A street festival in Kensington, a dragon dance in Chinatown and a show and sale in the fashion district will be part of the festivities, as each area of Spadina marks the return of the streetcar.

But not everyone is in the mood to celebrate.

The saga of Spadina’s facelift has been as tortuous and colorful as the history of the street, which has been the lifeblood of the rag trade, the cradle of unionism in the 1930s, a magnet for beatniks and poets in the 1960s and the foothold for just about every major wave of immigrants who have come to Toronto in search of a new life.

For some, the cost of getting the streetcar back on Spadina has been far too great.

“The construction on Spadina knocked us for a loop. It was the final straw for four or five major fruit and vegetables stores, which just went out of business or moved away,” said Sal Borg, whose grandfather opened the family store in Kensington Market in 1929.

Borg, who runs Sanci Tropical Foods, said there have been many times during the past few years - construction officially began in December, 1992 - that he has felt like calling it quits.

“I think I only stayed because this place is so much a part of me.”

To survive, he had to switch about 90 per cent of his business to the wholesale market, Borg said. “With all the construction, congestion and parking problems, my retail customers just stopped coming.”

And Larry Isaacs, manager of the pub The Ferret and Firken, laments loudly that the construction of the underground loop, literally on his doorstep, has crippled business.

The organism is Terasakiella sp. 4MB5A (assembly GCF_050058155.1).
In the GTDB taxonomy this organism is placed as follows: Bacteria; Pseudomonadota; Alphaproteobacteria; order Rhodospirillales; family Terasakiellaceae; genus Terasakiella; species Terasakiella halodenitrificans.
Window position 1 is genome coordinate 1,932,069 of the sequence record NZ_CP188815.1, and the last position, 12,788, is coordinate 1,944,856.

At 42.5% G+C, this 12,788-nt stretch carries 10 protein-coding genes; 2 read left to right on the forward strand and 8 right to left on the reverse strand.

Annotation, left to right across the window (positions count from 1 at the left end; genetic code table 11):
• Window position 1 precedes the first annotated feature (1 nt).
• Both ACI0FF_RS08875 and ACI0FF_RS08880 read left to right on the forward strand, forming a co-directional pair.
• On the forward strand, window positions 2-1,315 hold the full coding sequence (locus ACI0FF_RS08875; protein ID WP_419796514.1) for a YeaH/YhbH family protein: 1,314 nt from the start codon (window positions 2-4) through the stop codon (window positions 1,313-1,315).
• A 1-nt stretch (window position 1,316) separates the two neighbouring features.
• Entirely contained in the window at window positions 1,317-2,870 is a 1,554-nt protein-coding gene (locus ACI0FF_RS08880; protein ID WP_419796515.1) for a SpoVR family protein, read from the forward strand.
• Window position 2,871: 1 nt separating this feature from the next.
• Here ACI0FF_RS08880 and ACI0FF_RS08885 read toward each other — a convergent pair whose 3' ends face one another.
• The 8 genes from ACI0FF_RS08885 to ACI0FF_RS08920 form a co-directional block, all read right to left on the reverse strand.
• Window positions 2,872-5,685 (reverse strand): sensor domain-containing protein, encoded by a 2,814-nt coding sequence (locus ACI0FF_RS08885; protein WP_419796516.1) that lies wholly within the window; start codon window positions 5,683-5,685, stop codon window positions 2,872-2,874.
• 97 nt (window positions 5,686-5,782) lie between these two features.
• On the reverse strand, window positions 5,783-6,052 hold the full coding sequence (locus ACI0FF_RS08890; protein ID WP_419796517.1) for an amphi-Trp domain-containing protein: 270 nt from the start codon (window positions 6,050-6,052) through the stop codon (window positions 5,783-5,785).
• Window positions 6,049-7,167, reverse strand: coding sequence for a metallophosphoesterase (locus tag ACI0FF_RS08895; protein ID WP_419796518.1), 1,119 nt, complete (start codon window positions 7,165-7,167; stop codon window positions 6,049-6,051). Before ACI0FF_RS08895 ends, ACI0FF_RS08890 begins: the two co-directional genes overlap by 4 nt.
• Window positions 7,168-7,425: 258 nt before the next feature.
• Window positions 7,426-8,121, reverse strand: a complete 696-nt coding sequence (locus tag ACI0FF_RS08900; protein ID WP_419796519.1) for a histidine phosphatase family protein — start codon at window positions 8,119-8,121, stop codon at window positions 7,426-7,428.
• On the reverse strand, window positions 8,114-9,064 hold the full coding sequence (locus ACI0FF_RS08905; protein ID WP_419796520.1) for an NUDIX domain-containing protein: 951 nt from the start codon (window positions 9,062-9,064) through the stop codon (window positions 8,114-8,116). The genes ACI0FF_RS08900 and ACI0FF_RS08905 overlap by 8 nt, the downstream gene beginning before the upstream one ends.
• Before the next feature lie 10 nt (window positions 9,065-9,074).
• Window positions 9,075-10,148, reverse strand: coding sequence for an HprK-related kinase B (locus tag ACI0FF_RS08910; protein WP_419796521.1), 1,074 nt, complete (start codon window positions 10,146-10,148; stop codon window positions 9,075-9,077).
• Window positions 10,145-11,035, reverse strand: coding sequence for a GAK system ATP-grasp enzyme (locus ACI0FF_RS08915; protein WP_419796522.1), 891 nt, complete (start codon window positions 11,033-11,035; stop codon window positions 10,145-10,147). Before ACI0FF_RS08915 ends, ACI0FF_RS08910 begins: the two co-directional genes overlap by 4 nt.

“It’s been disastrous. We’ve been up to our eyeballs in cranes and workmen and we’ve lost untold customers,” said Issacs, who took over the location about two years ago.

Even some who are strong streetcar advocates argue the new Spadina line was much too long in coming and carries too high a price tag.

“It was outrageously expensive. If we had simply cleaned out the old streetcar tracks, we would have saved about 90 per cent of the money,” said Metro Councillor Howard Moscoe (North York Spadina), who is also a TTC commissioner.

Former Toronto councillor Howard Levine was a founding member of Streetcars for Toronto - a citizen’s group which, in the early ’70s, successfully lobbied the TTC and Metro to reverse a plan to abandon Toronto’s streetcars by the mid-’80s.

But he has harsh words for the architects of the new line.

“They (TTC) could only build a new streetcar line if they could gold-plate it and put bells and whistles on it.”

Levine, whose father was in the garment trade at College St. and Spadina Ave., was particularly critical of the underground tunnel streetcars will enter and leave near Sussex Ave., about one block south of Bloor St.

`It has restored some of the flavor of the old Spadina’

- Olivia Chow, Metro Councillor

The 183-metre, $48 million tunnel into the Spadina subway will allow streetcars to bypass the busy Spadina-Bloor intersection.

“All that money was spent so as not to inconvenience cars at Bloor and Spadina,” Levine said.

But TTC chair Paul Christie defended the cost and design of the new streetcar line.

“Without the tunnel, Bloor and Spadina would have been a traffic nightmare,” Christie said.

The one thing Christie and Levine do agree on is that streetcars or LRTs are undergoing a renaissance in North America and throughout Europe.

If Christie had his wish, the TTC would be aiming to recapture something resembling its streetcar heyday in 1928, when it had more than 300 miles of track with about 1,000 cars crisscrossing the city, as well as several suburban routes running as far as Lake Simcoe to the north, west to Port Credit and east to West Hill.